First of all, I want to state our profound gratitude for your hospitality, for everyone's hospitality, in Cartagena, Colombia, particularly for your hospitality. I have seen you everywhere. Wherever I went, I saw people who looked like you. [laughter, applause] The faces, enthusiasm, warmth, hospitality everywhere we went within our busy schedule. Our schedule was very busy. Really. You know how the summits are. If you do not know, I will tell you. [laughter] I have tirelessly said this.

Based on my experience with the nonaligned-countries meetings -- Cuba hosted the sixth summit in 1979 and almost 100 heads of state and government attended it -- I say that heads of state and government are the most undisciplined people in the world. [laughter] Obviously, I cannot say the same about the illustrious colleagues with whom I met recently. Perhaps they can become disorganized in a nonaligned meeting, but here they were very organized.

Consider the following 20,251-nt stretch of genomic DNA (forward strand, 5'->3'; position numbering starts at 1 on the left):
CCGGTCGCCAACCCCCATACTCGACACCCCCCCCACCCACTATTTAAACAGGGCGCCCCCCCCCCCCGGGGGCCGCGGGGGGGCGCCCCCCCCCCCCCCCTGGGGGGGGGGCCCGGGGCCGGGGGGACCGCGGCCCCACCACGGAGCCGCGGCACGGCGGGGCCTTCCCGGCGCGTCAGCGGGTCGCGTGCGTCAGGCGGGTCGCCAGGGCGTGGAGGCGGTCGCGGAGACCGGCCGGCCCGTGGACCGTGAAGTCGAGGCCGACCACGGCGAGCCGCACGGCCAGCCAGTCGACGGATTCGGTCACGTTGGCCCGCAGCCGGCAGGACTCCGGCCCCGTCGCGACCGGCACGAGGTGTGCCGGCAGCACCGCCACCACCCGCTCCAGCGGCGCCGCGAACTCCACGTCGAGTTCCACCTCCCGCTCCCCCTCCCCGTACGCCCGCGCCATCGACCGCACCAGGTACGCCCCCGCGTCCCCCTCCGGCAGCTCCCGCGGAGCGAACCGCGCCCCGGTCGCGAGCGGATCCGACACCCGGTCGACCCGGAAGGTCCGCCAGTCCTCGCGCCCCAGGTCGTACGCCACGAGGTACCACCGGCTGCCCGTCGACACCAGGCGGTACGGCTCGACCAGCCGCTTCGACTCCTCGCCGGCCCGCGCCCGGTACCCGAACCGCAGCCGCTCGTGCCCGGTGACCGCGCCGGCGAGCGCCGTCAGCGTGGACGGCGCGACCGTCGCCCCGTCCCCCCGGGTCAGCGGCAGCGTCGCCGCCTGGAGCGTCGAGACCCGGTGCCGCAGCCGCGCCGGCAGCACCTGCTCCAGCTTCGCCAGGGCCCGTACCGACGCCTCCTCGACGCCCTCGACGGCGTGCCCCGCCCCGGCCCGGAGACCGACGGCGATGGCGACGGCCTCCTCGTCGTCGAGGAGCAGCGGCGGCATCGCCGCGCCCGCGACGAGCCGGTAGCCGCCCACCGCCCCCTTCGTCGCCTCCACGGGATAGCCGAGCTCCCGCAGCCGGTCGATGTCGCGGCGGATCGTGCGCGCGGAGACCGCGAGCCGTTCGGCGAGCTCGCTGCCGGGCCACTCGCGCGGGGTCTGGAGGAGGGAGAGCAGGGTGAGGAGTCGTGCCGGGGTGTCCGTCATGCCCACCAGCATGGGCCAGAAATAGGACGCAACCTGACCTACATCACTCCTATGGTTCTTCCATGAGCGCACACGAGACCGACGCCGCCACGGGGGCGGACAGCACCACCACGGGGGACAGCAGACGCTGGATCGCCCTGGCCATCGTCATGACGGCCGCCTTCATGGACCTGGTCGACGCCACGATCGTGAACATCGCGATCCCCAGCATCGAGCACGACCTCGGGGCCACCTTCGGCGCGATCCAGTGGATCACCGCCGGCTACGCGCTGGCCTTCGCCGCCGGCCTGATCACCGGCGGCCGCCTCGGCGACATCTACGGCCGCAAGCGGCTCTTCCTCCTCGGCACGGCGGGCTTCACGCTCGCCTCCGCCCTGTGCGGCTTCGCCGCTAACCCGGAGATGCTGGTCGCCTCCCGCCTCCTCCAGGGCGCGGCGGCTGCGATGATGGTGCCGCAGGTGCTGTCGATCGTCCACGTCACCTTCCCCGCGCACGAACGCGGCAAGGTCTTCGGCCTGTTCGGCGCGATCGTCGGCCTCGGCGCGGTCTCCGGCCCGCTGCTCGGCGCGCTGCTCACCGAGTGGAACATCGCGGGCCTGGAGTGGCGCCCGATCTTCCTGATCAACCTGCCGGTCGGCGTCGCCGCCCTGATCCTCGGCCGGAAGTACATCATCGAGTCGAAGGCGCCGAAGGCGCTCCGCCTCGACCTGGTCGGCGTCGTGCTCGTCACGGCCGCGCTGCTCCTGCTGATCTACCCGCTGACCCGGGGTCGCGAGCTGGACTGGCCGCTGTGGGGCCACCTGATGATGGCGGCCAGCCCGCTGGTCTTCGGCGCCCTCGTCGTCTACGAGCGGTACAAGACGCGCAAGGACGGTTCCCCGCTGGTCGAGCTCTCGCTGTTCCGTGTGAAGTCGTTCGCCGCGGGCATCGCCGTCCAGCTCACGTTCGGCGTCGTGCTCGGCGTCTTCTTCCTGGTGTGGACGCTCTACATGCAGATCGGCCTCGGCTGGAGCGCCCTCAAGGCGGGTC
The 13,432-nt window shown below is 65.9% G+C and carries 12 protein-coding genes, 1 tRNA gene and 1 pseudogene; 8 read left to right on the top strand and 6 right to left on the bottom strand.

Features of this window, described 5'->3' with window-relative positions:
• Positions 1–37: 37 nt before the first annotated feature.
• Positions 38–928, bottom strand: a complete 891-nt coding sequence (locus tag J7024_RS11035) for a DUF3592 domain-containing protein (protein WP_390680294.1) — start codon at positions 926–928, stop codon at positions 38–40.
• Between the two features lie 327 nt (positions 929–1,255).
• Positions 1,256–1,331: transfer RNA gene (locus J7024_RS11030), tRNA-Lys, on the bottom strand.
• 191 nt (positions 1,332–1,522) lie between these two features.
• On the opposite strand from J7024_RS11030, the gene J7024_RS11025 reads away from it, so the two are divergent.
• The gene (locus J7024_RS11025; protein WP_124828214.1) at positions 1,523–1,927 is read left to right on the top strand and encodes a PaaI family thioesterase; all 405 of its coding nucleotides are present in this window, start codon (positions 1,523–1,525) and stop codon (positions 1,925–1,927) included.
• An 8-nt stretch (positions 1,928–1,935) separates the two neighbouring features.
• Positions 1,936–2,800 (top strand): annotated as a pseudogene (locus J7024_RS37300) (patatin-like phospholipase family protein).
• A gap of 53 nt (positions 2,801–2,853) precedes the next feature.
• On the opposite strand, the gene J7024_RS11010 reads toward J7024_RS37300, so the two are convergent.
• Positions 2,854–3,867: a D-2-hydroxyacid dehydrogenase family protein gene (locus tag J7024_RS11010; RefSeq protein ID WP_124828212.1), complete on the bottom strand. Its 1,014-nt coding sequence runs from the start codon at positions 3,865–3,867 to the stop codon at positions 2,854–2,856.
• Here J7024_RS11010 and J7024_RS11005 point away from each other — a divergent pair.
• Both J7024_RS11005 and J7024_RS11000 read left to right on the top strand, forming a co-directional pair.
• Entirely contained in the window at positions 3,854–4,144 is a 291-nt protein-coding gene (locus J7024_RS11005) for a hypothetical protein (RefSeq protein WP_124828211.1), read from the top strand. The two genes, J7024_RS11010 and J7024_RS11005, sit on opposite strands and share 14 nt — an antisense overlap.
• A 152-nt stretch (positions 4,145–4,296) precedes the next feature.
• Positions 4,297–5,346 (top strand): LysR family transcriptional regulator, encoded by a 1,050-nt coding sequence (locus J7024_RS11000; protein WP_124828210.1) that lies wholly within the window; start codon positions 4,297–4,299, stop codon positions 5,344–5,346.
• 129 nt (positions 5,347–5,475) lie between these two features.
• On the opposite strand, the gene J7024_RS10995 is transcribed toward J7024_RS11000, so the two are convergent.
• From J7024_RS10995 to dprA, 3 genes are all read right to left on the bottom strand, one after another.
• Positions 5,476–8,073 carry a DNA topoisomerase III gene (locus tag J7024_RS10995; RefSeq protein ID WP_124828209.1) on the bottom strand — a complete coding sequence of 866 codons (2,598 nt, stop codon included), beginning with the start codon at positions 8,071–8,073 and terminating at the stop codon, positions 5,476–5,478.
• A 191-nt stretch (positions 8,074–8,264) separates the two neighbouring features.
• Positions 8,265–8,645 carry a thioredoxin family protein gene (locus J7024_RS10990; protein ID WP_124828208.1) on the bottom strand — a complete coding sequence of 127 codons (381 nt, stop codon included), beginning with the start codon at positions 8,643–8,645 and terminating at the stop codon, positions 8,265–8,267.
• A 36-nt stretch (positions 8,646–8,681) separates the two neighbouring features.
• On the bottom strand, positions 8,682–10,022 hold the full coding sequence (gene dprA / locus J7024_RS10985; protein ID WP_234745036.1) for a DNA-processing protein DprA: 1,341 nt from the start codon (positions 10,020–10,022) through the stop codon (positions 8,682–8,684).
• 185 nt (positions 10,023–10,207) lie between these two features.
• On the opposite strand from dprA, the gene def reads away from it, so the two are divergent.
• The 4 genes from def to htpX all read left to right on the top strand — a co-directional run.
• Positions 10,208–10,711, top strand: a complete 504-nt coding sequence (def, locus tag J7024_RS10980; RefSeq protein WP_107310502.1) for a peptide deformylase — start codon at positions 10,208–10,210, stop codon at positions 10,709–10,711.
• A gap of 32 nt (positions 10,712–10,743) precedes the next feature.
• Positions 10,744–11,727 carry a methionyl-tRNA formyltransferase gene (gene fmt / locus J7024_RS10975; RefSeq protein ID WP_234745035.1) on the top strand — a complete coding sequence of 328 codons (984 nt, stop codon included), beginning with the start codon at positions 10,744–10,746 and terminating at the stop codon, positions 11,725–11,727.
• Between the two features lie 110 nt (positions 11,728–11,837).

In the nonaligned-countries summits, when it was time to hold meetings, apparently many people like what I like, meaning that the meetings... [pauses] I am not talking about meetings like this, which are so pleasant. I am talking about the work meetings we have in the government and the party. I have always said that what I like most about meetings are the recesses. [laughter] However, [chuckles] what many of these heads of state like most is to attend these meetings once in awhile. The rest of the time they come from all over the world and hold bilateral meetings; greet friends; and, when it is time for a morning session, the place is empty, there is no one. The ones from Africa are gathered here; those from other places are gathered elsewhere; and so on and so forth.